Oh, by the way, despite the fact that the murder mystery takes a back seat to the rebellion in [b:Tombland|40095725|Tombland (Matthew Shardlake, #7)|C.J. Sansom|https://i.gr-assets.com/images/S/compressed.photo.goodreads.com/books/1526558444l/40095725._SY75_.jpg|62146274], it's still a worthy tale, replete with suspects and motivations. As always, Steven Crossley provides excellent narration. ( )
  BarbKBooks | Aug 15, 2022 |
I enjoyed this but it is a bit too long. A piece of history I did not know about. The mystery does get a bit buried by the history. I got a bit fed up towards the end especially as I knew it was all going to end badly. But Shardlake is always interesting to spend time with. ( )
  infjsarah | Mar 13, 2022 |
A huge book in every respect, with over 800 pages of detailed descriptions of the turbulent times in the summer of 1549. Shardlake is asked by Lady Elizabeth (later Elizabeth I) to investigate a murder charge against a Boleyn relative in Norwich. This causes Shardlake to be in Norwich when Kett's rebellion occurs, against the gentry's enclosure of common land. As a result, Shardlake is forced to join the rebels and act as Kett's legal advisor. The battles between the rebels and the Protector's forces are described in graphic detail as is the terrible retribution exacted on the defeated rebels after the battle. ( )
  edwardsgt | Jul 30, 2021 |
Showing 1-5 of 28 (next | show all)
Shardlake is a superb creation, who gains more substance with each new book; he questions and challenges the political shifts of his age while remaining entirely plausibly shaped by them. . . . Sansom’s real interest here is the peasant rebellions of 1549, the largest popular uprising between the Peasants’ Revolt of 1381 and the civil war, of which Kett’s Rebellion in Norfolk was the most successful.
Shardlake’s [murder] investigation is the central thread of the novel, but its main purpose, in terms of the plot, is to give him a reason to be in Norwich in 1549. The city was the focus of Kett’s rebellion, a large, well-organised insurrection that defeated a royal army and, for a few short weeks, controlled a large slice of Norfolk.

This is Sansom’s real subject.
added by davidcla | editThe Spectator, Andrew Taylor (Oct 20, 2018)

» Add other authors

Author nameRoleType of authorWork?Status
Sansom, C. J.primary authorall editionsconfirmed
Rekiaro, IlkkaTranslatorsecondary authorsome editionsconfirmed

Belongs to Series

You must log in to edit Common Knowledge data.
For more help see the Common Knowledge help page.
Canonical title
Original title
Alternative titles
Original publication date
Important places
Important events
Related movies
I did well in keeping in Kett's camp and thought nothing but
well of Kett. He trusted to see a new day for such men as I was.

Ralph Claxton, Norfolk parish clerk,
prosecuted for speaking these words, 1550
First words
I had been in my chambers at Lincoln's Inn when the messenger
came from Master Parry, asking me to attend him urgently.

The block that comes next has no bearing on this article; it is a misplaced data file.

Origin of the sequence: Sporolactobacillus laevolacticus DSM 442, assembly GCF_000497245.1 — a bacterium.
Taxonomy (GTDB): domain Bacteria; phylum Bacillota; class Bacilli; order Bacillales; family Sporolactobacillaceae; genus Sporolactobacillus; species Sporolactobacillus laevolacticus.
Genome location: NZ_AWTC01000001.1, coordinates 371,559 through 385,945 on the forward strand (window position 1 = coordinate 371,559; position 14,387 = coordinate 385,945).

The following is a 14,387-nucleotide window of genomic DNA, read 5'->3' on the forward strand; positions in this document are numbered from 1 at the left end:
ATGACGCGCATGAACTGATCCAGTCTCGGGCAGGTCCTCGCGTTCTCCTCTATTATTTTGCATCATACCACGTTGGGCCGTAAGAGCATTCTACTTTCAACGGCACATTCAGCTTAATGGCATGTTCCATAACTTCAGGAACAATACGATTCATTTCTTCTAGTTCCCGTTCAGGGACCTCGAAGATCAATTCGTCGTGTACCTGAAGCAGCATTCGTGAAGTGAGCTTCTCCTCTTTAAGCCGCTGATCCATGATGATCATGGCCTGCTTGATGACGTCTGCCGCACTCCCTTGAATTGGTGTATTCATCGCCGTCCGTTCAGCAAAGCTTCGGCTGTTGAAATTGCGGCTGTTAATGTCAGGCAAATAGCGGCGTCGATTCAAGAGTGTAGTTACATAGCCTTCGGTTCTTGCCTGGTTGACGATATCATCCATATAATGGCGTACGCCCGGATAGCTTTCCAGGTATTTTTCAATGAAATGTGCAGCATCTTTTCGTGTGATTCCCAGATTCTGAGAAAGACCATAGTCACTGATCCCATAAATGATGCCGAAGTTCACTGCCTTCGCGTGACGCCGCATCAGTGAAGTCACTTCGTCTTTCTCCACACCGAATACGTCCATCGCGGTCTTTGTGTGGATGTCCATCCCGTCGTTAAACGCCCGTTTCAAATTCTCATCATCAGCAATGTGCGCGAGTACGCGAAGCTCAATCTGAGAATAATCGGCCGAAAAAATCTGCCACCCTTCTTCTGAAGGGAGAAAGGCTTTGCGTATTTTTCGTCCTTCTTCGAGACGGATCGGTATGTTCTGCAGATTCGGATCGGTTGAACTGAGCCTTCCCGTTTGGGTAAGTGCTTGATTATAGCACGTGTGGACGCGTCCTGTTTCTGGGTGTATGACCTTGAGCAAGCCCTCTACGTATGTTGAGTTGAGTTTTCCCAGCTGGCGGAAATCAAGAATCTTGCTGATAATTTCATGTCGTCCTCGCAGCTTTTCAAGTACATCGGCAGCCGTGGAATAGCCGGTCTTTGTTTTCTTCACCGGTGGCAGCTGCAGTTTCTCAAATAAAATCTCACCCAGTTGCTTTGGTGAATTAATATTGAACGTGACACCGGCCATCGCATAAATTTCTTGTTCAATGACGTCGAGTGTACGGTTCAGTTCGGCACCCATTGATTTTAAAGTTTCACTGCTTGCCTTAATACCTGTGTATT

Last words
(Click to show. Warning: May contain spoilers.)
Disambiguation notice
Publisher's editors
Original language
Canonical DDC/MDS
Canonical LCC

References to this work on external resources.

Wikipedia in English


When a distant relative of Princess Elizabeth is found dead, Matthew Shardlake is sent to investigate the murder, which may have connections reaching to a peasant rebellion sweeping the country.

No library descriptions found.

Book description
Tombland is the seventh novel in C. J. Sansom’s number one bestselling Shardlake series.

Summer, 1549.

Two years after the death of Henry VIII, England is sliding into chaos . . .

The nominal king, Edward VI, is eleven years old. His uncle Edward Seymour, Duke of Somerset, rules as Protector. The extirpation of the old religion by radical Protestants is stirring discontent among the populace while the Protector’s prolonged war with Scotland is proving a disastrous failure and threatens to involve France. Worst of all, the economy is in collapse, inflation rages and rebellion is stirring among the peasantry.

Since the old King’s death, Matthew Shardlake has been working as a lawyer in the service of Henry’s younger daughter, the Lady Elizabeth. The gruesome murder of Edith Boleyn, the wife of John Boleyn – a distant Norfolk relation of Elizabeth’s mother – which could have political implications for Elizabeth, brings Shardlake and his assistant Nicholas Overton to the summer assizes at Norwich. There they are reunited with Shardlake’s former assistant Jack Barak. The three find layers of mystery and danger surrounding Edith’s death, as a second murder is committed.

And then East Anglia explodes, as peasant rebellion breaks out across the country. The yeoman Robert Kett leads a force of thousands in overthrowing the landlords and establishing a vast camp outside Norwich. Soon the rebels have taken over the city, England’s second largest.

Barak throws in his lot with the rebels; Nicholas, opposed to them, becomes a prisoner in Norwich Castle; while Shardlake has to decide where his ultimate loyalties lie, as government forces in London prepare to march north and destroy the rebels. Meanwhile he discovers that the murder of Edith Boleyn may have connections reaching into both the heart of the rebel camp and of the Norfolk gentry . . .
Haiku summary

Current Discussions


Popular covers

Quick Links


Average: (4.2)
2 4
2.5 2
3 6
3.5 17
4 49
4.5 15
5 45

Is this you?

Become a LibraryThing Author.


About | Contact | Privacy/Terms | Help/FAQs | Blog | Store | APIs | TinyCat | Legacy Libraries | Early Reviewers | Common Knowledge | 197,775,347 books! | Top bar: Always visible